Cordially, Suzanne Stanley

  5. Tiffany Benedict Berkson says:

    Thanks, Suzanne. One of our regular readers should no doubt have some input on this. You might also want to join the Historic Indianapolis facebook page and make a comment there–it would likely be seen by more people since this is an old post. Thanks for sharing!

  6. Timothy Joe Mils says:

    Tech High Schoo cass of 67
    IPS 34 class of 61
    Writer; pianist;organist;composer
    Beacon Hill Care Center
    Adopted son of Rev Arthur B. Mills, Garfield Christian Church, pastor, 1947-1957.
    Father’s last name: Heton. Mother’s name: Hazel Clayton Helton Elliott.
    I would love to hear from you!

  7. Florian Mildenberger says:

    Hi Colleagues,
    I am doing Research in history of chiropractic in Germany. If anyone knows where Archive and papers of
    Lincoln Chiropractic College were gone, don’t hesitate to send me a mail.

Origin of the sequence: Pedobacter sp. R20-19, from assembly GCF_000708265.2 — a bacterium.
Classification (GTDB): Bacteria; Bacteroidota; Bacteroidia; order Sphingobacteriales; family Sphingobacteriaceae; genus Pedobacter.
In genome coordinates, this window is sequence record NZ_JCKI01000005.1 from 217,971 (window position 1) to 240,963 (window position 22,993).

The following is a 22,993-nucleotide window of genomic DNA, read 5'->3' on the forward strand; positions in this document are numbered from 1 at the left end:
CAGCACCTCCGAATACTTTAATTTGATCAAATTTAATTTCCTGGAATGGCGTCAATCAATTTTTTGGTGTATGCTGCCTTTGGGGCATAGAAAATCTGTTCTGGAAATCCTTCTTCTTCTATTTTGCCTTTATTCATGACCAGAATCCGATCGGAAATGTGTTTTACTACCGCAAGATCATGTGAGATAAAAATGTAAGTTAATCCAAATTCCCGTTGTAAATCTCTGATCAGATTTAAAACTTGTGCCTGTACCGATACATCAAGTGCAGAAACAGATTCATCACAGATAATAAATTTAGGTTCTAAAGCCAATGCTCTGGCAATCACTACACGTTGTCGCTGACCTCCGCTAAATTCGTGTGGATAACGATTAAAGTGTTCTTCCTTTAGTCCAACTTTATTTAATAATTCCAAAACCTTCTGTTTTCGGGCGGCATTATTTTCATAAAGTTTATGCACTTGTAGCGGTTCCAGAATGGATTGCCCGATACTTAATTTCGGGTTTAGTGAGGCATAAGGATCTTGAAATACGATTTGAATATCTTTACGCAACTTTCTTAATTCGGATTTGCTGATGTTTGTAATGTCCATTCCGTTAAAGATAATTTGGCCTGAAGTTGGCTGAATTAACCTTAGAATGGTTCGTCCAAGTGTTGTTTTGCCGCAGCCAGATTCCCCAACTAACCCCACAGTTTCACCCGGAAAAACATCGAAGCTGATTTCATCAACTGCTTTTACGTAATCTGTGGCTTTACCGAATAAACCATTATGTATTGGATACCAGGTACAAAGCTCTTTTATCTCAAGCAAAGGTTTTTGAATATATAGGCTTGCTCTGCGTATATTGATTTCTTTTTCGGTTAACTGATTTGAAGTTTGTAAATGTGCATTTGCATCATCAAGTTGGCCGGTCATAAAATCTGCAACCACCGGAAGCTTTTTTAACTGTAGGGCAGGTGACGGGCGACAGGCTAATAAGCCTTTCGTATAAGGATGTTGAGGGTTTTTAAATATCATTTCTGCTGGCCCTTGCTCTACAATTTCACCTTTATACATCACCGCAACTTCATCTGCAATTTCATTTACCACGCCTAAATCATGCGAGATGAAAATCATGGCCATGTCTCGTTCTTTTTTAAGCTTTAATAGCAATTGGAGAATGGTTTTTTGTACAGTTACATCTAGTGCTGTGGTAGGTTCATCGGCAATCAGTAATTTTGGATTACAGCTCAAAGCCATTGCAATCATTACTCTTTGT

In German history of medicine, we just know about the Palmer College in Davenport, but they had been the first one, but not the most influential college of chiropractics. Lincoln Chiropractic College was really important for improving technique in chiropractics. Yours sincerely Florian Mildenberger

  8. richard m goldstein dc says:

    Having grown up in Indy, I know well elements of the recent history of Lincoln and likely can refer you to where the archives are kept. I would have hoped that by now, someone else would have addressed this matter with you. Contact me at the above eml and I will put you in touch w/multiple sources of information.

  9. Major Henricks says:

    Next came Indianapolis Electronics School; I was an instructor there until the school was closed, around 1962.

  10. Major Henricks says: